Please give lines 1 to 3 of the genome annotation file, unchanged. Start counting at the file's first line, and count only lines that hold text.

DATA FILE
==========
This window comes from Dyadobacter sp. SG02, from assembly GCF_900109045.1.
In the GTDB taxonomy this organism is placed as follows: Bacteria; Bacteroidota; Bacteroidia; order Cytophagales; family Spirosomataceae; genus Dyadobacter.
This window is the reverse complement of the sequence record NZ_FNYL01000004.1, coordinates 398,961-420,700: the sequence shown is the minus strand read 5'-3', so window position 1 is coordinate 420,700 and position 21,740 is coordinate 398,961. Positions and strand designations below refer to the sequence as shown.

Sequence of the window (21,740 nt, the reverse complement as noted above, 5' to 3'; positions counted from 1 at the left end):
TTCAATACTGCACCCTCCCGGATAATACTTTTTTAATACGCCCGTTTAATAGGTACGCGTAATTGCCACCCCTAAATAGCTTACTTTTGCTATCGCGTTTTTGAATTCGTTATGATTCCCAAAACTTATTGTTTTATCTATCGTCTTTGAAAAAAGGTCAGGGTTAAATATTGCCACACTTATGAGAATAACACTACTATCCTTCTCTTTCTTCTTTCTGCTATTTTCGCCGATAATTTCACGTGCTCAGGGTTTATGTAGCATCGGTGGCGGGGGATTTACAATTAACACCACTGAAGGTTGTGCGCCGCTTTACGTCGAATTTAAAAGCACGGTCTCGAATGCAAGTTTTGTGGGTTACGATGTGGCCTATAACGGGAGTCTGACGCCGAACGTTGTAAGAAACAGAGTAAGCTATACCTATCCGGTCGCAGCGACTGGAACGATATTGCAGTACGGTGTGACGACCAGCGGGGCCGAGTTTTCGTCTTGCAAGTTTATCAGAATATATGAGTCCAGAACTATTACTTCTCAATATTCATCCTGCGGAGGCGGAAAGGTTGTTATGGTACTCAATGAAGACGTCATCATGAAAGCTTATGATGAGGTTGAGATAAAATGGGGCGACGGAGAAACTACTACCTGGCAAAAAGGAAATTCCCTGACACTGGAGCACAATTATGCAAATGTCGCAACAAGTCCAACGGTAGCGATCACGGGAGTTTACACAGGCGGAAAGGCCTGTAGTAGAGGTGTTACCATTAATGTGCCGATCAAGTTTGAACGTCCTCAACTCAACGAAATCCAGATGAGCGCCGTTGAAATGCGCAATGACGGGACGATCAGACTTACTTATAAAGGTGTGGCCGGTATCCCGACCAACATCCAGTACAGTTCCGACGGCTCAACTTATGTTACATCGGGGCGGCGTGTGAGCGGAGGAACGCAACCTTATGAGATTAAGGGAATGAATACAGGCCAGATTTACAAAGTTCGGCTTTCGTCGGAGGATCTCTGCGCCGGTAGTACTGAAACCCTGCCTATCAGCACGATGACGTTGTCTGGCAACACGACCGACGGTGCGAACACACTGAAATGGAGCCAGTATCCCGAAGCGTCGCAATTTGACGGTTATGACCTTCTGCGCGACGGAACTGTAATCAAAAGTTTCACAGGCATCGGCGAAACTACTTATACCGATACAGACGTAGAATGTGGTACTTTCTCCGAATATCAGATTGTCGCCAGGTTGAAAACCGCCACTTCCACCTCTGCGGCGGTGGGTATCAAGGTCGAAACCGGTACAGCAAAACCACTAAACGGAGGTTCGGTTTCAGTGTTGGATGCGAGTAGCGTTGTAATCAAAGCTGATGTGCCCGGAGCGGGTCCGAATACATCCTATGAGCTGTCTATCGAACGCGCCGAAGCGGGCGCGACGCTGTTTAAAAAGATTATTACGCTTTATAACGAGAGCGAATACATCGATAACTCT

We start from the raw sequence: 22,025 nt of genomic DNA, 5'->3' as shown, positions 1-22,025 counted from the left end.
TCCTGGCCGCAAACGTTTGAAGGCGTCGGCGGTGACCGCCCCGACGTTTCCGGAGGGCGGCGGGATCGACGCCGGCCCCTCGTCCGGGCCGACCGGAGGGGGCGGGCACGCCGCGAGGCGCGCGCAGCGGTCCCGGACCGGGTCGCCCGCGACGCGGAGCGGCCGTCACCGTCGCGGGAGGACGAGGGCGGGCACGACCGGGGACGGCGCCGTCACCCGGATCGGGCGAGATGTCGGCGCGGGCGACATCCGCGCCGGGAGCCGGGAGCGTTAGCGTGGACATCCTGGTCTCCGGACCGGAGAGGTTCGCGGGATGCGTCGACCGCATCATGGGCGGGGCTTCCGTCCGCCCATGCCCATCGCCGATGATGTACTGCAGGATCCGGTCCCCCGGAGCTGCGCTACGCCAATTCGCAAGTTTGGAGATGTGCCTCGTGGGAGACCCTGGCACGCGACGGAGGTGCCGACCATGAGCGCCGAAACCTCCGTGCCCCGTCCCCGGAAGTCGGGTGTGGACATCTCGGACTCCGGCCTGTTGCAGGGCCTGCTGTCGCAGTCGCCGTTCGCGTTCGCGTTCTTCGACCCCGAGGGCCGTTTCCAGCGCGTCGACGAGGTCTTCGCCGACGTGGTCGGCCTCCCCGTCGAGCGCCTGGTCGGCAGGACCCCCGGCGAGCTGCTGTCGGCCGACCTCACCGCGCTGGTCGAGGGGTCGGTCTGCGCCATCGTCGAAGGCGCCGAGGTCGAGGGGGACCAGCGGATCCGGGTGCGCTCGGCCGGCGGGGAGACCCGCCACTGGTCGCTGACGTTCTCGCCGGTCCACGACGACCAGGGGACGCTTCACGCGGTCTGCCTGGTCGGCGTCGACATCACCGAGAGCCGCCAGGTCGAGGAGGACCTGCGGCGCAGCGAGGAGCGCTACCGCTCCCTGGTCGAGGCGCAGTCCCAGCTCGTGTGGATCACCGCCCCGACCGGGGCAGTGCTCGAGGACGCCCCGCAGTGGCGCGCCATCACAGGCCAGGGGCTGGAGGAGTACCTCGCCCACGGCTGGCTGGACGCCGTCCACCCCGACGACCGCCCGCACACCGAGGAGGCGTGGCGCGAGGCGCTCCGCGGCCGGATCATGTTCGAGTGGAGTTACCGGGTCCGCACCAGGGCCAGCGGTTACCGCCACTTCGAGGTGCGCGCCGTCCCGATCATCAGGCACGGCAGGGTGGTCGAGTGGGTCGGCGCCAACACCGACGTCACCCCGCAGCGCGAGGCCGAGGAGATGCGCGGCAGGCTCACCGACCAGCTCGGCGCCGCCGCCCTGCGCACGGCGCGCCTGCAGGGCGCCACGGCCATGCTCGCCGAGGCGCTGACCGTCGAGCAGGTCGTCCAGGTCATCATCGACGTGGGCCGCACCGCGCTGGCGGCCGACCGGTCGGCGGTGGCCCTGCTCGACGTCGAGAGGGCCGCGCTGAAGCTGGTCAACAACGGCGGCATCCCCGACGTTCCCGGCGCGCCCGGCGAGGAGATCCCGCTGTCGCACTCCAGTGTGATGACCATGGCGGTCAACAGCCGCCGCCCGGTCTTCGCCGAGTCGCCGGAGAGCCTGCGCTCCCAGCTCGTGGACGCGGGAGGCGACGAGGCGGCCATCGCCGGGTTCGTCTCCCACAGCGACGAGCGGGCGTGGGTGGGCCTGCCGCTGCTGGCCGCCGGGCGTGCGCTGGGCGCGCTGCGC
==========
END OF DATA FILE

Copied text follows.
This window comes from Dyadobacter sp. SG02, from assembly GCF_900109045.1.
In the GTDB taxonomy this organism is placed as follows: Bacteria; Bacteroidota; Bacteroidia; order Cytophagales; family Spirosomataceae; genus Dyadobacter.
This window is the reverse complement of the sequence record NZ_FNYL01000004.1, coordinates 398,961-420,700: the sequence shown is the minus strand read 5'-3', so window position 1 is coordinate 420,700 and position 21,740 is coordinate 398,961. Positions and strand designations below refer to the sequence as shown.